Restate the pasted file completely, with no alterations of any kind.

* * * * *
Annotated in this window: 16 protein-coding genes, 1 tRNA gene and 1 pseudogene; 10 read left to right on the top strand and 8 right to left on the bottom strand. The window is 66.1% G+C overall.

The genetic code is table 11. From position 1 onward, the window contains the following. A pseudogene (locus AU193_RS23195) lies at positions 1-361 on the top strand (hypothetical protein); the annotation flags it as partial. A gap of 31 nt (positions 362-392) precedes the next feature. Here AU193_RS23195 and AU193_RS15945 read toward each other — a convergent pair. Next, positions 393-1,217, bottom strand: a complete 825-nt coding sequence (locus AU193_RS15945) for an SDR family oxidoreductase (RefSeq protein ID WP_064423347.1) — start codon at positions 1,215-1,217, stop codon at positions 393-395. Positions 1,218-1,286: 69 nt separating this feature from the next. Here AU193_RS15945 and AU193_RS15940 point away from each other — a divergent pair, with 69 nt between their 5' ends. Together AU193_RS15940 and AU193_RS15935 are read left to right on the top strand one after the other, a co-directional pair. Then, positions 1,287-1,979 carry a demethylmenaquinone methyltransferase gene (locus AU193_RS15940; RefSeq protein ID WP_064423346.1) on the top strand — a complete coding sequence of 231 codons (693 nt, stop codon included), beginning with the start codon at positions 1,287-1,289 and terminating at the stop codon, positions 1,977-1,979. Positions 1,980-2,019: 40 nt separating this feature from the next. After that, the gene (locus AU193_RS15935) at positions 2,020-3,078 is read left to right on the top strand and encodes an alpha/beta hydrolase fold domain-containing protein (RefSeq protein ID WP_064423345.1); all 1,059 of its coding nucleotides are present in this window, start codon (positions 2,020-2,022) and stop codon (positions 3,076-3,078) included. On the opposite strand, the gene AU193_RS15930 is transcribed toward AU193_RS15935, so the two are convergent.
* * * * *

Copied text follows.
Annotated in this window: 16 protein-coding genes, 1 tRNA gene and 1 pseudogene; 10 read left to right on the top strand and 8 right to left on the bottom strand. The window is 66.1% G+C overall.

The genetic code is table 11. From position 1 onward, the window contains the following. A pseudogene (locus AU193_RS23195) lies at positions 1-361 on the top strand (hypothetical protein); the annotation flags it as partial. A gap of 31 nt (positions 362-392) precedes the next feature. Here AU193_RS23195 and AU193_RS15945 read toward each other — a convergent pair. Next, positions 393-1,217, bottom strand: a complete 825-nt coding sequence (locus AU193_RS15945) for an SDR family oxidoreductase (RefSeq protein ID WP_064423347.1) — start codon at positions 1,215-1,217, stop codon at positions 393-395. Positions 1,218-1,286: 69 nt separating this feature from the next. Here AU193_RS15945 and AU193_RS15940 point away from each other — a divergent pair, with 69 nt between their 5' ends. Together AU193_RS15940 and AU193_RS15935 are read left to right on the top strand one after the other, a co-directional pair. Then, positions 1,287-1,979 carry a demethylmenaquinone methyltransferase gene (locus AU193_RS15940; RefSeq protein ID WP_064423346.1) on the top strand — a complete coding sequence of 231 codons (693 nt, stop codon included), beginning with the start codon at positions 1,287-1,289 and terminating at the stop codon, positions 1,977-1,979. Positions 1,980-2,019: 40 nt separating this feature from the next. After that, the gene (locus AU193_RS15935) at positions 2,020-3,078 is read left to right on the top strand and encodes an alpha/beta hydrolase fold domain-containing protein (RefSeq protein ID WP_064423345.1); all 1,059 of its coding nucleotides are present in this window, start codon (positions 2,020-2,022) and stop codon (positions 3,076-3,078) included. On the opposite strand, the gene AU193_RS15930 is transcribed toward AU193_RS15935, so the two are convergent.